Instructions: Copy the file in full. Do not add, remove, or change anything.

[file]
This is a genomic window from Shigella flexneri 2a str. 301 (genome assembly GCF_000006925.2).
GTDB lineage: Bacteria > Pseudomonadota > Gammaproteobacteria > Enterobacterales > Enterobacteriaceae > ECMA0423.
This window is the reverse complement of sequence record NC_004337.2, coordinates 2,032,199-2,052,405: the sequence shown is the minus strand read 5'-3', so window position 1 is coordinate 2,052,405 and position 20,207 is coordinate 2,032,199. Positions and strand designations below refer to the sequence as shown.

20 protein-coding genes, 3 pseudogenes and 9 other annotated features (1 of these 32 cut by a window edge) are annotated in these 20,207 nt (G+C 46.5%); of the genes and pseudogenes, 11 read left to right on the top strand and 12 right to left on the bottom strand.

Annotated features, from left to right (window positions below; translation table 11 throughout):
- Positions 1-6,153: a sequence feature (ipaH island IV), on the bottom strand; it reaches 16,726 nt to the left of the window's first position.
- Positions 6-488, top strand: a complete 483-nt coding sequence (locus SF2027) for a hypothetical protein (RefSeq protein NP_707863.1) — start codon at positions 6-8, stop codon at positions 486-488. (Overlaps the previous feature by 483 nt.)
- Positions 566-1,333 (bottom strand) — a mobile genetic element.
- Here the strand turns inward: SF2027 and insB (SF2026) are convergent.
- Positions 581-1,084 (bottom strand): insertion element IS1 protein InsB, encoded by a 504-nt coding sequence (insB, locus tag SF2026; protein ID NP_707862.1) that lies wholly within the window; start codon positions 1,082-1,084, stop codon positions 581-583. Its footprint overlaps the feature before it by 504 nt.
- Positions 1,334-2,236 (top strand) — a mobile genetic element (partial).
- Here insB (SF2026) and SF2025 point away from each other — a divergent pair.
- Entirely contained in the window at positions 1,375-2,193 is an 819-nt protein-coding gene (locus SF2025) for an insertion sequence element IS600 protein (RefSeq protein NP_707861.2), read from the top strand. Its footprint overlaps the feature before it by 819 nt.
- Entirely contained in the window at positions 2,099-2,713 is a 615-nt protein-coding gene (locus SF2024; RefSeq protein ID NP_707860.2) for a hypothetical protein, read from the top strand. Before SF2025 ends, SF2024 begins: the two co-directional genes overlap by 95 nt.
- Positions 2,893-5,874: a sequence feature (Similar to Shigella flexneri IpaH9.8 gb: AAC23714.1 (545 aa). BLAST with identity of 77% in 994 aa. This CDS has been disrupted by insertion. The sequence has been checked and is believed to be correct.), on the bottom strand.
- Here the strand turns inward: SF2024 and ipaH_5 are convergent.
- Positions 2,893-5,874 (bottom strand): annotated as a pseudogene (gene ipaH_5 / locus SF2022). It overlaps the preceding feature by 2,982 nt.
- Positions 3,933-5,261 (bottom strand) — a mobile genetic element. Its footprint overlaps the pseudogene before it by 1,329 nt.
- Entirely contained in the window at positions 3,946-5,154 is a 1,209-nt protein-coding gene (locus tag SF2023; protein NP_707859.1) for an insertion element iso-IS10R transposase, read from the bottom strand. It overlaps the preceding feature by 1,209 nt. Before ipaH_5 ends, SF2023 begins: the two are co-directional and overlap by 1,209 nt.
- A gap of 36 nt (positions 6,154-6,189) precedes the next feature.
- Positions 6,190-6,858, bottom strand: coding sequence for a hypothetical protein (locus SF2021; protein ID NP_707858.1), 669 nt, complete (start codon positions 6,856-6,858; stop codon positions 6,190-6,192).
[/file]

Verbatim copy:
This is a genomic window from Shigella flexneri 2a str. 301 (genome assembly GCF_000006925.2).
GTDB lineage: Bacteria > Pseudomonadota > Gammaproteobacteria > Enterobacterales > Enterobacteriaceae > ECMA0423.
This window is the reverse complement of sequence record NC_004337.2, coordinates 2,032,199-2,052,405: the sequence shown is the minus strand read 5'-3', so window position 1 is coordinate 2,052,405 and position 20,207 is coordinate 2,032,199. Positions and strand designations below refer to the sequence as shown.

20 protein-coding genes, 3 pseudogenes and 9 other annotated features (1 of these 32 cut by a window edge) are annotated in these 20,207 nt (G+C 46.5%); of the genes and pseudogenes, 11 read left to right on the top strand and 12 right to left on the bottom strand.

Annotated features, from left to right (window positions below; translation table 11 throughout):
- Positions 1-6,153: a sequence feature (ipaH island IV), on the bottom strand; it reaches 16,726 nt to the left of the window's first position.
- Positions 6-488, top strand: a complete 483-nt coding sequence (locus SF2027) for a hypothetical protein (RefSeq protein NP_707863.1) — start codon at positions 6-8, stop codon at positions 486-488. (Overlaps the previous feature by 483 nt.)
- Positions 566-1,333 (bottom strand) — a mobile genetic element.
- Here the strand turns inward: SF2027 and insB (SF2026) are convergent.
- Positions 581-1,084 (bottom strand): insertion element IS1 protein InsB, encoded by a 504-nt coding sequence (insB, locus tag SF2026; protein ID NP_707862.1) that lies wholly within the window; start codon positions 1,082-1,084, stop codon positions 581-583. Its footprint overlaps the feature before it by 504 nt.
- Positions 1,334-2,236 (top strand) — a mobile genetic element (partial).
- Here insB (SF2026) and SF2025 point away from each other — a divergent pair.
- Entirely contained in the window at positions 1,375-2,193 is an 819-nt protein-coding gene (locus SF2025) for an insertion sequence element IS600 protein (RefSeq protein NP_707861.2), read from the top strand. Its footprint overlaps the feature before it by 819 nt.
- Entirely contained in the window at positions 2,099-2,713 is a 615-nt protein-coding gene (locus SF2024; RefSeq protein ID NP_707860.2) for a hypothetical protein, read from the top strand. Before SF2025 ends, SF2024 begins: the two co-directional genes overlap by 95 nt.
- Positions 2,893-5,874: a sequence feature (Similar to Shigella flexneri IpaH9.8 gb: AAC23714.1 (545 aa). BLAST with identity of 77% in 994 aa. This CDS has been disrupted by insertion. The sequence has been checked and is believed to be correct.), on the bottom strand.
- Here the strand turns inward: SF2024 and ipaH_5 are convergent.
- Positions 2,893-5,874 (bottom strand): annotated as a pseudogene (gene ipaH_5 / locus SF2022). It overlaps the preceding feature by 2,982 nt.
- Positions 3,933-5,261 (bottom strand) — a mobile genetic element. Its footprint overlaps the pseudogene before it by 1,329 nt.
- Entirely contained in the window at positions 3,946-5,154 is a 1,209-nt protein-coding gene (locus tag SF2023; protein NP_707859.1) for an insertion element iso-IS10R transposase, read from the bottom strand. It overlaps the preceding feature by 1,209 nt. Before ipaH_5 ends, SF2023 begins: the two are co-directional and overlap by 1,209 nt.
- A gap of 36 nt (positions 6,154-6,189) precedes the next feature.
- Positions 6,190-6,858, bottom strand: coding sequence for a hypothetical protein (locus SF2021; protein ID NP_707858.1), 669 nt, complete (start codon positions 6,856-6,858; stop codon positions 6,190-6,192).